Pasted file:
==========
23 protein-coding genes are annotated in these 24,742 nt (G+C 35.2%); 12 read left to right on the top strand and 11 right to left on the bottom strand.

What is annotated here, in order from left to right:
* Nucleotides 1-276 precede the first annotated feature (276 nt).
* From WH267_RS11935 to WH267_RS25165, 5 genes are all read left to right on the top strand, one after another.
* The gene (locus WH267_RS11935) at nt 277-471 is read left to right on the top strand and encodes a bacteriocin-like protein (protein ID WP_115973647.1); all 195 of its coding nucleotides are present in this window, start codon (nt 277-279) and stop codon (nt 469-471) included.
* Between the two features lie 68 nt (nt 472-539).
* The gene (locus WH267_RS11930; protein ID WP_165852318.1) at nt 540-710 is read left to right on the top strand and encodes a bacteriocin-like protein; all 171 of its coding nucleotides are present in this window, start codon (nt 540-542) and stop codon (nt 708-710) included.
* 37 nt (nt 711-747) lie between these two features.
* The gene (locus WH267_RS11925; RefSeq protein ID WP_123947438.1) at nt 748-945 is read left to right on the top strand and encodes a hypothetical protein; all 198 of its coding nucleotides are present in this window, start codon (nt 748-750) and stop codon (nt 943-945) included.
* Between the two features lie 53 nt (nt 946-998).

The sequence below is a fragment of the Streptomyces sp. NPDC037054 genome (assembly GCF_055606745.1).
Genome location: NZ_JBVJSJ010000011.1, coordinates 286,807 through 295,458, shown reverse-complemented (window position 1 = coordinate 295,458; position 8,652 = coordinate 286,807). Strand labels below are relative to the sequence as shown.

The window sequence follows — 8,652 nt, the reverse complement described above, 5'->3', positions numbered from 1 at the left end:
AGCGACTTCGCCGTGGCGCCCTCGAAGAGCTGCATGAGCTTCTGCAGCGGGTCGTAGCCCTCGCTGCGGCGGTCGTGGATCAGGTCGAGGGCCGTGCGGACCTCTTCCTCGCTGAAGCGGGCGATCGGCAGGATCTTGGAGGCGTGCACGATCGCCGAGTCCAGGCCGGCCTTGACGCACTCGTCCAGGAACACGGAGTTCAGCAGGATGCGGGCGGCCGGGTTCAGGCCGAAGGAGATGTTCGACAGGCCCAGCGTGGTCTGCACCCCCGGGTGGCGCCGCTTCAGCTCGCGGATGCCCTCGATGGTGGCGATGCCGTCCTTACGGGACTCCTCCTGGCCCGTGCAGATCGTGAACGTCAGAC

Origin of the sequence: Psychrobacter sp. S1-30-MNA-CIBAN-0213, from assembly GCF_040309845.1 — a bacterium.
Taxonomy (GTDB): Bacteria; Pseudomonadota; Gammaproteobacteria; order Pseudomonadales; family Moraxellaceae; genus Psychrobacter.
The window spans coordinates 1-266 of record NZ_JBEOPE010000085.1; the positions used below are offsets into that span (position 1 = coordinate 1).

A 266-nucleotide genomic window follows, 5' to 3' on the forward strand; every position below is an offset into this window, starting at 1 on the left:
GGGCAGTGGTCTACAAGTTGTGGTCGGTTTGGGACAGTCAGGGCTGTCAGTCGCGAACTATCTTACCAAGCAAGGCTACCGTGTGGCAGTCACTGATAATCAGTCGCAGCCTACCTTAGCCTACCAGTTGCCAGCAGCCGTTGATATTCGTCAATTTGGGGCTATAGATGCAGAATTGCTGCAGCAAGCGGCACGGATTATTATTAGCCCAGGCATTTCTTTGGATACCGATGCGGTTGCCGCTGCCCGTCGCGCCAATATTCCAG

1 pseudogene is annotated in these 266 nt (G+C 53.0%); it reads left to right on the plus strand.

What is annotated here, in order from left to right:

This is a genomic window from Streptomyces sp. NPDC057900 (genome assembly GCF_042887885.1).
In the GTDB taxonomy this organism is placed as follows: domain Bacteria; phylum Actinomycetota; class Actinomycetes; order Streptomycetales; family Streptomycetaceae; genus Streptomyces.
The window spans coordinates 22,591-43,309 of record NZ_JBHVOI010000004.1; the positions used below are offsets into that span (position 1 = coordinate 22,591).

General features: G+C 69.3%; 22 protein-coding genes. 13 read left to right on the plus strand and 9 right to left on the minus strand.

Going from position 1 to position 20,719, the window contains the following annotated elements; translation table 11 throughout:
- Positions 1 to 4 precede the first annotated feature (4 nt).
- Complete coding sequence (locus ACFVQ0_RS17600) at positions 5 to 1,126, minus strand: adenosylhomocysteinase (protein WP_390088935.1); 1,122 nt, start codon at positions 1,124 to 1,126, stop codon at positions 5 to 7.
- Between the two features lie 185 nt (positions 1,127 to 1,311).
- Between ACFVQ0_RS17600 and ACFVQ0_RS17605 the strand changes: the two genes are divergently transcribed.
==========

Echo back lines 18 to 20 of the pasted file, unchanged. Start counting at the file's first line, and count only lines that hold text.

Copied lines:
A 266-nucleotide genomic window follows, 5' to 3' on the forward strand; every position below is an offset into this window, starting at 1 on the left:
GGGCAGTGGTCTACAAGTTGTGGTCGGTTTGGGACAGTCAGGGCTGTCAGTCGCGAACTATCTTACCAAGCAAGGCTACCGTGTGGCAGTCACTGATAATCAGTCGCAGCCTACCTTAGCCTACCAGTTGCCAGCAGCCGTTGATATTCGTCAATTTGGGGCTATAGATGCAGAATTGCTGCAGCAAGCGGCACGGATTATTATTAGCCCAGGCATTTCTTTGGATACCGATGCGGTTGCCGCTGCCCGTCGCGCCAATATTCCAG

1 pseudogene is annotated in these 266 nt (G+C 53.0%); it reads left to right on the plus strand.